With cheese, as I have posited above, the duty is not to serve cheese to someone who asks for no cheese. This is because many people want cheese and few will be injure by it, while no one wants glass and anyone would be injured by it. McDonald's owes this duty to everyone, including the thief. The problem here is, since the thief did not ask for no cheese, McDonald's didn't breach its duty to him. So the case turns on breach of duty, not duty. In short, in this case McDonald's had a duty to the customer and breached it, but there was no causation and no damages; and there was causation and damages as to the thief, but while McDonald's owed him a duty it did not breach it.
8.12.2007 3:21am
David M. Nieporent (www):
Typically ignorant knee-jerk Volokh commentors who have no idea how allergies work. Not every exposure will yield a life-threatening anaphylaxis. Nor is the onset always immediate. He stopped at the first bite. The first thing you would do absent a reaction is to call the store and express your dismay/anger that they F-'d up the order. The call was cut short when the anaphylaxis occurred.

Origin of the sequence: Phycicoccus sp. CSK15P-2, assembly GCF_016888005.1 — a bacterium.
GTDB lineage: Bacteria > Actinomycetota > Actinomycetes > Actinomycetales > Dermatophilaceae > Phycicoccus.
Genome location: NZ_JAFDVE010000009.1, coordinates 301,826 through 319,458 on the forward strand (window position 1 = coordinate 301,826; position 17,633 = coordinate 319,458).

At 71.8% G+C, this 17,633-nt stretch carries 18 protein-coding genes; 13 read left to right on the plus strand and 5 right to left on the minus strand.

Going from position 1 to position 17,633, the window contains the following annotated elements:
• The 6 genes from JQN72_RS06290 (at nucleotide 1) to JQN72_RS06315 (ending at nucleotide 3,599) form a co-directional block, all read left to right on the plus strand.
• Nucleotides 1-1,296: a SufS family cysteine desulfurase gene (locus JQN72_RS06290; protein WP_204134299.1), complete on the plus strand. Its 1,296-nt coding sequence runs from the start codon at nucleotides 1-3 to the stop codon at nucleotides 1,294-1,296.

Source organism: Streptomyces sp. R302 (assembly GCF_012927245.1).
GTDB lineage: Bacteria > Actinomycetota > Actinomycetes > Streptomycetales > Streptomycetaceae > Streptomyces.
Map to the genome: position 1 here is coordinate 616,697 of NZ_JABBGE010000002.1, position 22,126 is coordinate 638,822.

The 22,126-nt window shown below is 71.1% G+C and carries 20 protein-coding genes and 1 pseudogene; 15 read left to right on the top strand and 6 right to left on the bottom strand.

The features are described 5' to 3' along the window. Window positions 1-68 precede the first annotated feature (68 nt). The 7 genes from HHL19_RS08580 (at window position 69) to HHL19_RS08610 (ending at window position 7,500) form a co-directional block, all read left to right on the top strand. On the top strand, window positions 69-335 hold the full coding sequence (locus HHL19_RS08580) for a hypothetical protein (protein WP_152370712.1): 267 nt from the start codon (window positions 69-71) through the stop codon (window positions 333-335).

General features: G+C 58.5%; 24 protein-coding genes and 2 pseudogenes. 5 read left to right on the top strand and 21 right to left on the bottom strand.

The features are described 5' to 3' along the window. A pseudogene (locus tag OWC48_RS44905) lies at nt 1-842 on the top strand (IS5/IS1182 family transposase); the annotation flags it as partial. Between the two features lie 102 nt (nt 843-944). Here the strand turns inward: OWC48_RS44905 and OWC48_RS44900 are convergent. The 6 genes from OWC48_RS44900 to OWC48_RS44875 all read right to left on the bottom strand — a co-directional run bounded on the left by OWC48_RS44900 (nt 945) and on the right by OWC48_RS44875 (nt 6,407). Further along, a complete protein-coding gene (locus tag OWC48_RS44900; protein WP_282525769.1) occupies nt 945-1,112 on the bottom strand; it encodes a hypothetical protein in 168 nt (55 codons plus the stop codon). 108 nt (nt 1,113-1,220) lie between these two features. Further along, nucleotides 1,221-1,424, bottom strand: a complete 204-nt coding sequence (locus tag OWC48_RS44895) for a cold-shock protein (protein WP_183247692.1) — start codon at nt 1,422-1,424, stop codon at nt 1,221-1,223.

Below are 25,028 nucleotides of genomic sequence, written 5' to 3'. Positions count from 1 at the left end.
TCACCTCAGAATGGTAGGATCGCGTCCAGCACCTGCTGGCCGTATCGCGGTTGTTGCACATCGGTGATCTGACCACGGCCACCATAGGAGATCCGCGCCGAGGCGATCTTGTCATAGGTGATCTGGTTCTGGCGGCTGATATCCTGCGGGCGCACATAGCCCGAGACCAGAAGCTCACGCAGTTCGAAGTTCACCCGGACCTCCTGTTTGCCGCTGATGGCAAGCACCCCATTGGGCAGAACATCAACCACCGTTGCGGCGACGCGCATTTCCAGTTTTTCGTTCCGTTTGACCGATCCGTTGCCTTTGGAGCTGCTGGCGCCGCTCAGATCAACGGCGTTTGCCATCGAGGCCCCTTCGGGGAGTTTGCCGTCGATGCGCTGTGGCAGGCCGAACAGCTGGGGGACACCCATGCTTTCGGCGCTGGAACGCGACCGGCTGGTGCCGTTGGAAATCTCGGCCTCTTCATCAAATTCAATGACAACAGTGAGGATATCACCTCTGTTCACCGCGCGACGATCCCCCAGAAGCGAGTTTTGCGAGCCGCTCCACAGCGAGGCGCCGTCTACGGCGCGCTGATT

Drive through fast food outlets have screwed up my order many times over the years. Not once in my life did it ever occur to me to call them up.

In fact, anybody who has ever been to the drive through (or seen Lethal Weapon 2) knows that one checks one's order because it is not uncommon for the minimum wage employees to make mistakes. The idea that someone who had a life threatening allergy wouldn't check is... not credible.


Second, I do not know why you have such a disparaging view of fast food employees that you think that getting this wrong after being asked 5 times is normal.
Actually, that just serves to make his story less credible. If you think they're going to get it right, you tell them once. Maybe you remind them once. But you don't do it five times, unless you think they can't be relied upon. And if you think that, there's no way you don't check.


One of the first things that came to mind was the fact that a "Quarter Pounder" doesn't come with cheese. You have to order a "Quarter Pounder With Cheese" to get it.
Not exactly.